“When I look back 15 years most of the biologics staff were either at Medi or HGS but now you have more options. When you look at Emergent, Kite, Catalent, MacroGenics, GSK and others…We’re getting to the point where it is different, the risk profile of ‘If it doesn’t work out here, can I find something else?’, has changed. When we add a few thousand life science jobs in the next few years…we’re on the precipice of where people will see us like South San Francisco and Boston where talent feels they can be there for a long time,” stated Vernon.  

Workforce Development Remains the Key to Sustained Biomanufacturing Growth

The panelists cited workforce development programming as an ongoing challenge for the region. Recent workforce development closures at BREP and Johns Hopkins at Shady Grove indicate a troubling trend that could impact the ecosystem. 

“I think what you’re hearing from everyone here is that it’s great we have a manufacturing cluster, but there are more jobs that we all need to hire than there are people available right now. Workforce development is an area where we can work together. People like us, the State, Montgomery College, Hood, Mount St. Marys, and the University of Maryland, all of us, can do a better job of helping the workforce pipeline. This is a great use of time and effort and will pay dividends for all of us and the local economy,” shared Vernon.

“We need to drive the pipeline of talent and still focus on on-the-job-training. Part of it is I’m not sure how many college kids in the area know how big the sector is here and that it’s a viable career path., Once you handle that at the college level you can start working your way backwards to high school,” he added.

Internships, apprenticeships, and strong career training are critical to the region’s ability to create an effective future biomanufacturing workforce. Combining strong workforce development with stronger incentives to draw higher-level talent from outside the region is a recipe for sustained biomanufacturing success and growth.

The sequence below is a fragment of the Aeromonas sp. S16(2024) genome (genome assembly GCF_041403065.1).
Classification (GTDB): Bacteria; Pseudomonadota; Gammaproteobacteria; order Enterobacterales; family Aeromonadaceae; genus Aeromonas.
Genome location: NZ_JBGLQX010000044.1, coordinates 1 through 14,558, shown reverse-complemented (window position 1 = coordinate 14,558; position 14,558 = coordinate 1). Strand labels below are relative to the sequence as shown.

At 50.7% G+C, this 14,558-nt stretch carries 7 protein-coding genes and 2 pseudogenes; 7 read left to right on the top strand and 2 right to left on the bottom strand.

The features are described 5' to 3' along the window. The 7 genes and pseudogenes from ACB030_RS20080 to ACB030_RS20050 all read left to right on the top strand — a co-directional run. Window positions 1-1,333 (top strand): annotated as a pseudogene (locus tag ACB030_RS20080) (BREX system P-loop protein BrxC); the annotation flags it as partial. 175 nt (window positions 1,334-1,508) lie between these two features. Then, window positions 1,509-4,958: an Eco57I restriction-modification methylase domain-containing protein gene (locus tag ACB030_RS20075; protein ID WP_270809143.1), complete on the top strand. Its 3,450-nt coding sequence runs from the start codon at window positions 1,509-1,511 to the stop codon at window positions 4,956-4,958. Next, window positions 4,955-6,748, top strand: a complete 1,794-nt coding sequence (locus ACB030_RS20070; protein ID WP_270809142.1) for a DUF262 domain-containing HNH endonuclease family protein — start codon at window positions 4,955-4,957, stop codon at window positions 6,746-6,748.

Stronger Branding and Storytelling about the BHCR is Needed 

The rebranding of the area as the BHCR was an important step in telling the story of the growing life science and manufacturing ecosystem in Maryland and the wider region. However, stronger branding and more effective communication of the region’s strengths and assets in other clusters will help attract more talent to the region and keep it here. The panelists all agreed that more could be done when it comes to effectively telling the region’s story beyond Maryland, Washington DC, and Virginia.  

“Five or ten years ago, people would ask the question if we were a hub and many would say probably not. We are clearly a hub now; there are enough new manufacturing facilities being built and companies being established here. But to the point as to whether we are advertising enough, that’s an area we can improve on,” shared Spitznagel. 

“Rebranding as the BioHealth Capital Region was a good start but do people outside the region know what’s going on? I’m not kidding when I said I woke up one day and suddenly there’s a ton of cell and gene therapy companies here…Philadelphia does a really good job of telling the world they are the hub of everything cell and gene therapy. But I’d put our base of companies up against them anyday, but maybe they do a better job of marketing,” added Vernon. 

Vernon continued, “I feel like I’m out there like a cheerleader sometimes telling people in the industry to convince them why we came here and why they should do the same. We can do a better job getting together to improve the understanding across the country of what we can do here.”